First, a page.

See Student Artists Shine at the Hawai‘i State Art Museum

The 60th Annual Hawai‘i State Scholastic Art Awards Exhibition is now open, featuring the work of 250 award-winning student artists.


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Photo: Courtesy of LVRG Group


This year’s Hawai‘i State Scholastic Art Awards Exhibition at HiSAM is the biggest yet, featuring 250 silver key and gold key award-winning artwork from student artists in grades 7-12. The Scholastic Art & Writing Awards, along with its nonprofit Alliance for Young Artists & Writers, is the nation’s most prestigious recognition program for creative teens. They work closely with their regional affiliate: the State Foundation on Culture and the Arts (SFCA). It’s the largest student art competition in the state and it received over 2,800 entries this year from 49 public, charter, private and home schools from across the islands.


Local firm Gravitas Pasifika helped organize the logistics of the judging and also presented the opportunity to work with new judges from across the Pacific through Zoom meetings. Born out of necessity during the pandemic, the judging and adjudication through Zoom became beneficial for everyone involved in the lengthy process of narrowing down the many entries.


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Photo: Courtesy of LVRG Group


SFCA Project Manager Kamakani Konia works tirelessly on the Scholastic Art Awards exhibition each year, from organizing the entry submissions to installing the award-winning artwork at HiSAM. The process from start to finish takes months and this year, the museum had an opening in their exhibition schedule that allowed the use of its ‘Ewa Gallery. “It was then that we realized that what better way to celebrate sixty years of Hawaiʻi’s participation in the Scholastic Art & Writing Awards than to dedicate an entire wing of the museum to student artwork!” Konia says. “We were able to give so much wall space to our younger artists and the results are incredible. It’s still a little cramped but we were able to curate the space more effectively than ever.”


Visitors can see outstanding artwork representing 17 different categories of media, from film to fashion and everything in between. The pieces are carefully displayed by theme throughout the spacious ‘Ewa Gallery. There is even a playful section dedicated to eyeball drawings.


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Photograph by Kailee Umaga-Silva, Grade 12. Educator: Aljon Tacata. Photo: Courtesy of Governor Wallace R. Farrington High School.


One of the works with a more serious theme stood out to Konia this year, a photograph titled “Will I Ever Be Seen” by Kailee Umaga-Silva. “Whenever I see this photograph, it shakes me up a lot. It’s one thing to see an abandoned wheelchair: they’re everywhere in town. It’s just one of those things that you’re kind of numb to nowadays.” Konia explains, “But there’s something about the empty leg casts that adds this sense of dread and conflict. Like there’s someone out there who really needs specialized medical attention but the pessimist in you thinks that they’re not going to get it. Or maybe you look at the glass half-full and you hope with everything you got that something’s going to get done.”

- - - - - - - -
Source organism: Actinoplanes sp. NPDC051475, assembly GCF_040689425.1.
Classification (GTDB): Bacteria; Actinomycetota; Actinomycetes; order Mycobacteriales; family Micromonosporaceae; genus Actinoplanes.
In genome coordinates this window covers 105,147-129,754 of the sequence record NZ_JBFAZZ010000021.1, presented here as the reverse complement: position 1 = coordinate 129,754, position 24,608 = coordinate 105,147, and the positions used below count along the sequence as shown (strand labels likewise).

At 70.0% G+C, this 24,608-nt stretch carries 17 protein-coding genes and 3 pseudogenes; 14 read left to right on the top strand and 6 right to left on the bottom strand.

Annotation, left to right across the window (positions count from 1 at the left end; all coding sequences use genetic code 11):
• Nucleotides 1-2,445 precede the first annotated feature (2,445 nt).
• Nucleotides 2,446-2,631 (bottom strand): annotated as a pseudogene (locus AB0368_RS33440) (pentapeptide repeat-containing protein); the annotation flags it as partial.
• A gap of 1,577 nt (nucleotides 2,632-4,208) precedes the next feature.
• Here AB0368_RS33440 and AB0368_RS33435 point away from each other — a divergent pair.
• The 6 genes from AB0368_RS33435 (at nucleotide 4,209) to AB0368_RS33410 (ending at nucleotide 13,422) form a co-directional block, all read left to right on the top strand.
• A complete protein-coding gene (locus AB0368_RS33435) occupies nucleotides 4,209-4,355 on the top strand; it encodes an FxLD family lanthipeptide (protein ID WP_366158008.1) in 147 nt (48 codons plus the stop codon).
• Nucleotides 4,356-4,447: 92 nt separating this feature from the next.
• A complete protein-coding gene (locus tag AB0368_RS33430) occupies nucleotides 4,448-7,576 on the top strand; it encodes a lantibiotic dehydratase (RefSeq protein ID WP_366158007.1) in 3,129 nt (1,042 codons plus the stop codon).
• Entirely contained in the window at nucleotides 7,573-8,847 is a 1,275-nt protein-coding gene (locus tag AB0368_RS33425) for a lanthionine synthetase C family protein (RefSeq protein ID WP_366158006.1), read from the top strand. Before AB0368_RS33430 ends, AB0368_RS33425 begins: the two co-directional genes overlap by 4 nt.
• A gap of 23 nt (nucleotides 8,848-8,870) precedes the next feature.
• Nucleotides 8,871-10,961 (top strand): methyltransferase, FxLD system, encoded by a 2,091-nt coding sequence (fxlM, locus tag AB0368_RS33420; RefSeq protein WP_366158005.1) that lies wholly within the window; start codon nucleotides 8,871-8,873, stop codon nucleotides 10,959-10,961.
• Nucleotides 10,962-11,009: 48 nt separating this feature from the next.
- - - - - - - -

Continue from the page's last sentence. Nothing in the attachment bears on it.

In the end, Konia’s thoughts turn optimistic. “This work is so sobering and heart-breaking and encompasses so much of our conversations around homelessness and poverty in Hawaiʻi, and it takes a show like Scholastics to remind us that the kinds of challenges that we face as adults affect our young people too. I’m thankful that they’re thinking about these issues, and we’re all looking forward to working with them to come up with solutions.”


Rachael Kim - Student Artwork - "Voice" - Grade 11

Multimedia piece titled “Voice” by Rachael Kim, Grade 11. Educators: Wook Choi and Meeka Fontaine. Recipient of The MORI by Art + Flea Excellence in Creative Media Award and The Mihoko Ogawa Memorial Award. Photo: Courtesy of Mid-Pacific Institute.


Another reason to be thankful is the return of the in-person awards ceremony that was hosted on the front lawn of HiSAM for the first time since 2020. Gravitas Pasifika organized and booked flights for numerous neighbor island students to attend the festivities. Teachers and family members were able to proudly watch as the young artists received their awards.


Thirty-nine scholarship awards were given to student by organizations like Puʻuhonua Society and the Associated Chinese University Women. “We’re always so grateful and thrilled when the student artists receive scholarships from the community.” Konia says. “No matter the amount, these accolades do so much to boost the self-confidence of these kids because they get that validation knowing that their art is inspiring others.”


Interested parties looking to offer a scholarship award over the course of the Scholastics programming can email Konia at


Free, family-friendly event. On view till May 6, 250 S. Hotel St., 2nd floor, Open Monday to Saturday, 10 a.m. to 4 p.m., closed on state holidays. For more information follow @hawaiistateartmuseum